Tuesday, January 29, 2013

Happy Release Day, Kerry Schafer!

Today marks a very exciting day for a friend and colleague of mine, Kerry Schafer. As you may recall, back in January of last year, I came across Kerry's manuscript on Book Country and passed it along to the editorial staff at Penguin, who quickly fell in love with it as I had, acquiring a two-book deal from the debut author.

Now, the day has come that the fabulous manuscript is bound and hitting the shelves!

Vivian Maylor can’t sleep. Maybe it’s because she just broke up with her boyfriend and moved to a new town, or it could be the stress of her new job at the hospital. But perhaps it’s because her dreams have started to bleed through into her waking hours. 
All of her life Vivian has rejected her mother’s insane ramblings about Dreamworlds for concrete science and fact, until an emergency room patient ranting about dragons spontaneously combusts before her eyes—forcing Viv to consider the idea that her visions of mythical beasts might be real. 
And when a chance encounter leads her to a man she knows only from her dreams, Vivian finds herself falling into a world that seems strange and familiar all at once—a world where the line between dream and reality is hard to determine, and hard to control…

In honor of the release of BETWEEN (Ace Books), Kerry took time out of her busy blog tour schedule to do a little Q&A with me:

DP: So, the big question...how does it feel to be a published author?!

KS: Honestly? It feels like I've walked into my own book. Reality has become a little fuzzy, in all the good ways. I just can't believe my book is actually really going to be on bookshelves! I've been throwing around a lot of exclamation marks.

DP: What inspired the story behind BETWEEN?

KS: A lot of factors came together at just the right moment: an errant penguin (who happened to be named Vivian), my introduction to the works of MC Escher, and long, fascinating conversations on the nature of reality with my friend and co-worker, Jamie. Oh, and Nanowrimo! I'm pretty sure that writing fast and furiously had something to do with those disparate elements coalescing as they did.

DP: The revision process can be a tricky--and exhausting--one. What was the hardest thing for you to revise/rewrite? Did you have to kill any of your darlings?

KS: I have an entire graveyard full of darlings. Very few elements of the initial draft remain, in fact. I eliminated favorite characters and entire plot arcs and even my very favorite phrases.

DP: Tell us a little about your experience with the publishing process. Any particular likes, dislikes, surprises? Give it to me straight!

KS: Publishing is a strange animal. One of the fascinating (and frustrating) things about it is the aspect of "hurry up and wait." You are given some sort of a deadline. You clear your schedule, forego important aspects of daily living, and drive yourself to the finish line. You turn your manuscript or your revisions or copy edits or whatever in on time, excited by your success at meeting said deadline. Time then passes. Slowly. Two months later, your editor is just finding time to get to what you slaved away to turn in! I know this isn't just my story, because I hear it from my friends. Also? This isn't because editors are sitting around with their feet up, gossiping about their authors and drinking Margaritas. They too are busting their butts.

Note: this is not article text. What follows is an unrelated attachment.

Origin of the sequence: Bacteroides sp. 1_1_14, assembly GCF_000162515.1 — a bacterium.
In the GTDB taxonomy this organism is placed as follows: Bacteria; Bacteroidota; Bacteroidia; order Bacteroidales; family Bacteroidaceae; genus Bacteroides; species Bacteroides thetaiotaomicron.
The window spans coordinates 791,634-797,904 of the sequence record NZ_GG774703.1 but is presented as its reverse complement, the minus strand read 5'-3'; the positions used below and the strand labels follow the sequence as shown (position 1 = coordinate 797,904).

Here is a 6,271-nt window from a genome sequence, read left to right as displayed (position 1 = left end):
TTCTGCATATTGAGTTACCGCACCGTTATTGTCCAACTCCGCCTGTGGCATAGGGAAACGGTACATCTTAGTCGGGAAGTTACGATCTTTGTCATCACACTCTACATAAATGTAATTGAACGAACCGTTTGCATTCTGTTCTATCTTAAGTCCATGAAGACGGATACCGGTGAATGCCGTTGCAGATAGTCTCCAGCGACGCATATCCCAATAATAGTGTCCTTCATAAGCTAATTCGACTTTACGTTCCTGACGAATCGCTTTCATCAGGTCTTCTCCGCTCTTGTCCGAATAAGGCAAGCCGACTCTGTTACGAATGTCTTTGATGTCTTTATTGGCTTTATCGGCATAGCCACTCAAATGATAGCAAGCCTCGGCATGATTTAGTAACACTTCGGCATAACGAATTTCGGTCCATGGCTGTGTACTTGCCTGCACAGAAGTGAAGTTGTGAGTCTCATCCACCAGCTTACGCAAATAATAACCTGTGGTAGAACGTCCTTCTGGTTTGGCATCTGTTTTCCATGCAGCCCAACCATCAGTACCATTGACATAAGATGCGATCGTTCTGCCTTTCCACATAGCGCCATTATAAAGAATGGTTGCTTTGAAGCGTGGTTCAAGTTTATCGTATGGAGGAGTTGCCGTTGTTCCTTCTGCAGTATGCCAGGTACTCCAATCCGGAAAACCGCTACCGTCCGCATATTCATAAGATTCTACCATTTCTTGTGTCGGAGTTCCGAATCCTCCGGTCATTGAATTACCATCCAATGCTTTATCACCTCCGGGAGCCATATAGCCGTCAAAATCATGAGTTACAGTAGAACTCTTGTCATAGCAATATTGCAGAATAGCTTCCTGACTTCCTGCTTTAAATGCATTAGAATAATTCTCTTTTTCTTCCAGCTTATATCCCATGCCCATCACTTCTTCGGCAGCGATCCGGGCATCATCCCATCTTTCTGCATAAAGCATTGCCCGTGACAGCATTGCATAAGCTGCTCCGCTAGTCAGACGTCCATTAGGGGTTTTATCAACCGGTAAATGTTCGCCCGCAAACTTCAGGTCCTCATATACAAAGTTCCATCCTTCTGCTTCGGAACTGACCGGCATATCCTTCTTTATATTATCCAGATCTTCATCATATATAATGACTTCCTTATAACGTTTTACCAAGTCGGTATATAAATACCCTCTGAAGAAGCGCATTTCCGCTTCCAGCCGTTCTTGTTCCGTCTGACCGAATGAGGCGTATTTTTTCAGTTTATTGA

DP: Who, if anyone, guided you or acted as your mentor as you went from being an aspiring writer to a debut author?

KS: It wasn't just one person – sort of that "it takes a village" thing. My wonderful agent, Deidre Knight, for starters. And my friend Leigh Evans blazed the path for me – her debut (The Trouble with Fate, and you should definitely read this!) released about a month before Between. She was awesome about sharing information and her experience, which kept me from panic a few times, and from blunders a lot of times. Also, Julie Butcher, who has been through the book release experience with loved ones more times than I can easily count. My whole Twitter support team, people at work – the list is very long.

DP: Do you have a blog tour or any signings lined up that we should be putting on our calendars?

KS: I do have a fabulous blog tour lined up, which is currently ongoing. You can see the details of that here on my blog. I will be signing at Auntie's Bookstore in Spokane, WA on February 16 at 2 pm. And I'm planning to be at RT in Kansas City.

DP: What's up next??

KS: The second Book of the Between, tentatively titled Wakeworld. This is currently with my editor. (Reference question #4 and the whole waiting thing.)

Thank you so much for having me at your blog today! And thank you for discovering me on Book Country!!

Thank YOU for joining us, Kerry! 


Sunday, January 27, 2013

A Lesson in Collecting Rare Books

I am a big fan of rare books. It's that simple. I could spend hours roaming around rare bookstores, poking my nose in the musty, yellowed pages and running my fingers along the rough leather bindings.

My own collection of rare books is small. Just one little bookshelf of editions of various ages, styles, genres--even languages. My three favorites are a first edition of Robert Frost's A WITNESS TREE, a  first edition of A.A. Milne's WE ARE SIX, and a random 19th century French religious tome that was neither bound nor had its pages cut for reading.